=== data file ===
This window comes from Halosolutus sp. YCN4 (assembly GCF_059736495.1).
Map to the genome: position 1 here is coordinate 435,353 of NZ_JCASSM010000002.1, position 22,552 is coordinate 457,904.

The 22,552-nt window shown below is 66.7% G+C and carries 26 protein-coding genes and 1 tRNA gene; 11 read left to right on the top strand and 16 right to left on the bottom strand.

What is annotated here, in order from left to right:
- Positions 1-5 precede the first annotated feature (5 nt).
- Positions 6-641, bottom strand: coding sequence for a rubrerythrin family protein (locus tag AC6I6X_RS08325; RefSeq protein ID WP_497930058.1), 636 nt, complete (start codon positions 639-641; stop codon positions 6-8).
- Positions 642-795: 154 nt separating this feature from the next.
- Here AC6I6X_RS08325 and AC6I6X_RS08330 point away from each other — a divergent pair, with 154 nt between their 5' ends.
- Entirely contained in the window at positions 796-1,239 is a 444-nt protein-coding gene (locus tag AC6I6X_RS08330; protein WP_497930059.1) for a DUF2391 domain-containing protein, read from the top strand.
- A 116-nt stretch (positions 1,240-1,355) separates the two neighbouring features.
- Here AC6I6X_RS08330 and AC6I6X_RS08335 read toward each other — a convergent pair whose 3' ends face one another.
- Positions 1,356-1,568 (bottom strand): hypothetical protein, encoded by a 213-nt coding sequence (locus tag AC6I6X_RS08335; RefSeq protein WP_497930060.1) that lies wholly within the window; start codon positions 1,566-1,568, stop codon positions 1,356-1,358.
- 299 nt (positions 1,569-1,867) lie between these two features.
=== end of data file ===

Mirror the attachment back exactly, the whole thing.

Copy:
This window comes from Halosolutus sp. YCN4 (assembly GCF_059736495.1).
Map to the genome: position 1 here is coordinate 435,353 of NZ_JCASSM010000002.1, position 22,552 is coordinate 457,904.

The 22,552-nt window shown below is 66.7% G+C and carries 26 protein-coding genes and 1 tRNA gene; 11 read left to right on the top strand and 16 right to left on the bottom strand.

What is annotated here, in order from left to right:
- Positions 1-5 precede the first annotated feature (5 nt).
- Positions 6-641, bottom strand: coding sequence for a rubrerythrin family protein (locus tag AC6I6X_RS08325; RefSeq protein ID WP_497930058.1), 636 nt, complete (start codon positions 639-641; stop codon positions 6-8).
- Positions 642-795: 154 nt separating this feature from the next.
- Here AC6I6X_RS08325 and AC6I6X_RS08330 point away from each other — a divergent pair, with 154 nt between their 5' ends.
- Entirely contained in the window at positions 796-1,239 is a 444-nt protein-coding gene (locus tag AC6I6X_RS08330; protein WP_497930059.1) for a DUF2391 domain-containing protein, read from the top strand.
- A 116-nt stretch (positions 1,240-1,355) separates the two neighbouring features.
- Here AC6I6X_RS08330 and AC6I6X_RS08335 read toward each other — a convergent pair whose 3' ends face one another.
- Positions 1,356-1,568 (bottom strand): hypothetical protein, encoded by a 213-nt coding sequence (locus tag AC6I6X_RS08335; RefSeq protein WP_497930060.1) that lies wholly within the window; start codon positions 1,566-1,568, stop codon positions 1,356-1,358.
- 299 nt (positions 1,569-1,867) lie between these two features.